Strengthening Security Globally through Shared Biometrics

Strengthening Security Globally through Shared Biometrics

Strengthening Security Globally through Shared Biometrics

 

Today's global threat environment is increasingly complex, especially monitoring individuals leaving and entering countries. Events like the terrorist attacks in Paris put increasing mission pressure on the U.S. to properly vet and identify individuals entering and exiting the country. Refugees from countries of unrest, such as Syria, further complicate this mission challenge.

The Office of Intelligence and Analysis (I&A) within the Department of Homeland Security (DHS) recently announced a new pilot program called Identity Intelligence Biometrics (I2B). The Identity Intelligence Biometrics (I2B) pilot intends to develop a cloud-based multi-modal (face and fingerprint) automated biometric identification system using non-U.S. person biometric records held by U.S. government agencies." 

I2B builds upon previous DHS biometric efforts to monitor suspected terrorists and other Special Interest Aliens (SIAs). Components across the Department and the U.S. Intelligence Community will increase the use of emerging technologies in the realm of biometric data and work to expand the sharing of this information. The combined effort will better secure the homeland by primarily focusing on ports of entry and exit around the country.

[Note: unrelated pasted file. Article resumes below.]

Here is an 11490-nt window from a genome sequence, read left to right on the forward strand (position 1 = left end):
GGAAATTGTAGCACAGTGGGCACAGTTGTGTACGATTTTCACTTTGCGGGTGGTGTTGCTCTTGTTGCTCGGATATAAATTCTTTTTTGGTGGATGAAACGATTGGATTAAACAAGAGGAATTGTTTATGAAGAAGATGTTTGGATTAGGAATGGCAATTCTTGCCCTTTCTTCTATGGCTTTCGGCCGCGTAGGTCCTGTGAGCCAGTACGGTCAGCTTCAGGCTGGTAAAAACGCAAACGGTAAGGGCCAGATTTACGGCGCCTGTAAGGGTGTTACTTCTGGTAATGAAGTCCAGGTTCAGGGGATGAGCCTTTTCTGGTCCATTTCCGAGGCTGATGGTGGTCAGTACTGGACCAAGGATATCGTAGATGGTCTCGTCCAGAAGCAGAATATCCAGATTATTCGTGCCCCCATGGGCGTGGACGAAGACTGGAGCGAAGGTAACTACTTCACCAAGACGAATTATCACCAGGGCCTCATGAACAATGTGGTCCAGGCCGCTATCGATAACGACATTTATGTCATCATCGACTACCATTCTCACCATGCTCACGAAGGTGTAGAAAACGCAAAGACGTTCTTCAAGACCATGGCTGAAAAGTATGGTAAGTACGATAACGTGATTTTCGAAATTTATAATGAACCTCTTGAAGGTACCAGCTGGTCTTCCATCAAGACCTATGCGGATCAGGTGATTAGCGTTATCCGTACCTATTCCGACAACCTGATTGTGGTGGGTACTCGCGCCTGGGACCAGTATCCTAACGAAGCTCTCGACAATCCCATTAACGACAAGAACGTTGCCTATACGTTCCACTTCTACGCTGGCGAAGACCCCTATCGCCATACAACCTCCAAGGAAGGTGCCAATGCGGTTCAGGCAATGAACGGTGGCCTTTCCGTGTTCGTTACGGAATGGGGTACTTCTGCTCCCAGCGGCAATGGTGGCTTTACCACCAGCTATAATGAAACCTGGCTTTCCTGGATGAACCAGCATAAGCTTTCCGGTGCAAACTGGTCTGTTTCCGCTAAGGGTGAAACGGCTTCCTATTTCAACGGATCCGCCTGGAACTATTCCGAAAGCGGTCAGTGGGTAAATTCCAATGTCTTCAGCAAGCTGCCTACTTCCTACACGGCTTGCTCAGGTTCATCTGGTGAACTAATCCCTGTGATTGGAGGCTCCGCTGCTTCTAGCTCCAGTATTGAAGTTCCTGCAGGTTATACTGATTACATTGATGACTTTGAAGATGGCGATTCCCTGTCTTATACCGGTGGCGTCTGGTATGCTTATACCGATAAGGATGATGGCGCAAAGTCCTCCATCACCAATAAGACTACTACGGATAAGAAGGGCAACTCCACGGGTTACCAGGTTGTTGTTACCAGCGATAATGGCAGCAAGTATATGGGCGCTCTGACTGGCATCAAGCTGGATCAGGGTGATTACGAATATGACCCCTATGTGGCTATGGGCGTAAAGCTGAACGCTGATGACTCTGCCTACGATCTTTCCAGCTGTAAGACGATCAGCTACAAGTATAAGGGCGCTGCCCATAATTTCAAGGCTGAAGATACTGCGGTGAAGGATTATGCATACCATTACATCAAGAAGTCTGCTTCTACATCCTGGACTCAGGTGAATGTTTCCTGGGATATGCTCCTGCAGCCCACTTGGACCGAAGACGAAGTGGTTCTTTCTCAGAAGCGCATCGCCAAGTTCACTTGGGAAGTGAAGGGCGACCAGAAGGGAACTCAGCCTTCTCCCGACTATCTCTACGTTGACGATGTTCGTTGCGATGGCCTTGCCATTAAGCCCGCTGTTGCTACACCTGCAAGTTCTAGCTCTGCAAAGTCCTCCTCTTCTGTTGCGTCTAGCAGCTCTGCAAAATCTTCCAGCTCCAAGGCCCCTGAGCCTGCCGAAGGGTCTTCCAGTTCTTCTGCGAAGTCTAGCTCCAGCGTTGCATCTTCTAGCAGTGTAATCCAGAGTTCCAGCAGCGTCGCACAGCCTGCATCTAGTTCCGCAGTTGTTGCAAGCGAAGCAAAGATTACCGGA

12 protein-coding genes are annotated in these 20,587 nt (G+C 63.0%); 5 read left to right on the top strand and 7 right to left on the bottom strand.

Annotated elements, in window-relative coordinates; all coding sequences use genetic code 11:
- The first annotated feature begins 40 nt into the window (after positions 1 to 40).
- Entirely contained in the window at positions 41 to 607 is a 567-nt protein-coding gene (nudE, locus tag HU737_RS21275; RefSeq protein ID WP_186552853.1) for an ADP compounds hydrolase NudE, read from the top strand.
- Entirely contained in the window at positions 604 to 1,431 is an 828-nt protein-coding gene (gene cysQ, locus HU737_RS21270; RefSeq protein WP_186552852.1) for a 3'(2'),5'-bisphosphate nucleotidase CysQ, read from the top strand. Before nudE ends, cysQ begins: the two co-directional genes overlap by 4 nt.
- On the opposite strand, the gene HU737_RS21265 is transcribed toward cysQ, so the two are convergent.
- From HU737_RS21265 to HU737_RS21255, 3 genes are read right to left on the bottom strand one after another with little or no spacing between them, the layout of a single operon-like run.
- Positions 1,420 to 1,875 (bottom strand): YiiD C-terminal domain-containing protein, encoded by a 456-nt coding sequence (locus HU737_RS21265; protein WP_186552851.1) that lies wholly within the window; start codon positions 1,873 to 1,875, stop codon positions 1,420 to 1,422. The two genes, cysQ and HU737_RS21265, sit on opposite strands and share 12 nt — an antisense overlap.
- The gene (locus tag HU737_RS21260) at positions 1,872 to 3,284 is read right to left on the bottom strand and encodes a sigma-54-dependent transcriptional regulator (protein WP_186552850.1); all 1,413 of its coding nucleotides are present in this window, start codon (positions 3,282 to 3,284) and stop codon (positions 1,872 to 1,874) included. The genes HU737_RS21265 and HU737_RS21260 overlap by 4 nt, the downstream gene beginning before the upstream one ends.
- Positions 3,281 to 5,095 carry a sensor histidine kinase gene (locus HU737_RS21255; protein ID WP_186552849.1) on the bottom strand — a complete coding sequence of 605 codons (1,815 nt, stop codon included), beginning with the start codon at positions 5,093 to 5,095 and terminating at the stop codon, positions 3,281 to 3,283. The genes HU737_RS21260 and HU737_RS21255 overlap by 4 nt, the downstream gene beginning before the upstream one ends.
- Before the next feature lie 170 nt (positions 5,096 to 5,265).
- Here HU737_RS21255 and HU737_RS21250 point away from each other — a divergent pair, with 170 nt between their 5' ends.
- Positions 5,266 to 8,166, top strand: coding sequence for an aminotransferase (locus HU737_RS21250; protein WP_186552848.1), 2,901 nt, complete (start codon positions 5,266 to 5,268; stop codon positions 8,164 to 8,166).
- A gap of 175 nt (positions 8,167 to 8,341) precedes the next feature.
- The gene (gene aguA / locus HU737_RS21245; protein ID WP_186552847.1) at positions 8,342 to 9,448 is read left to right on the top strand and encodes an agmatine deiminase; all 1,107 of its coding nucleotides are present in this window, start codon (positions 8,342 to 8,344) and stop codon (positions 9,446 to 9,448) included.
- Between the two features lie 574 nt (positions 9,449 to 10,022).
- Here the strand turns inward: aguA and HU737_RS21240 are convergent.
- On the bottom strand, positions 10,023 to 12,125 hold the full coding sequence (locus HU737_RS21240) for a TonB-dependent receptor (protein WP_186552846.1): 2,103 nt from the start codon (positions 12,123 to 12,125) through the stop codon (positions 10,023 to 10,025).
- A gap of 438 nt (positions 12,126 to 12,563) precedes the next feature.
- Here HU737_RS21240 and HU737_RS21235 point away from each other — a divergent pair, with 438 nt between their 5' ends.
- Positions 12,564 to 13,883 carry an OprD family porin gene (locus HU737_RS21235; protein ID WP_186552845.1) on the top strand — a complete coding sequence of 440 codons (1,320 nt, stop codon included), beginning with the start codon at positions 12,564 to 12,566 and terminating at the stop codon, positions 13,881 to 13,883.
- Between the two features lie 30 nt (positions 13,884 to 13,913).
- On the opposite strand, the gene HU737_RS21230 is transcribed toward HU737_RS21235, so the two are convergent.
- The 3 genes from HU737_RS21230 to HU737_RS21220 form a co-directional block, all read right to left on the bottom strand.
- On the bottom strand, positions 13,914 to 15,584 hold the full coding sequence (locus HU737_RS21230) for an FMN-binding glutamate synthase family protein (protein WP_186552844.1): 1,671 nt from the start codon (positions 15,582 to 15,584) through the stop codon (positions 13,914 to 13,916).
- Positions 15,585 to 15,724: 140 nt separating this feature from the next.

I2B is an example of the goals set forth in Secretary Jeh Johnson’s Department of Homeland Security Unity of Effort Memo. Beyond just inter-Department unity, international collaboration to support this mission is also more critical than ever. Sharing intelligence with key international partners can help mitigate threats as early as possible. As other countries expand their own biometric databases, the U.S. should look for ways to share information securely, keeping in mind civil liberties in both the U.S. and the strong privacy protection of our partner countries.

Deeply understanding privacy and other policy constraints of its partners before DHS fully builds I2B is only one step the Department can take to make information sharing work effectively.

Contributors

* Arc Aspicio | Arc Aspicio is an information technology and management consulting company that focuses on homeland security and intelligence. Our services include strategy and planning, business architecture, strategic communications, mission/technology alignment, information technology, and program management. Arc Aspicio is building a community that promotes collaboration, continuous learning, innovation, and intelligence to improve homeland security. For more information, please visit www.arcaspicio.com.

Contact Information
Lynn Ann Casey / Chief Executive Officer
info@arcaspicio.com
703.465.2060

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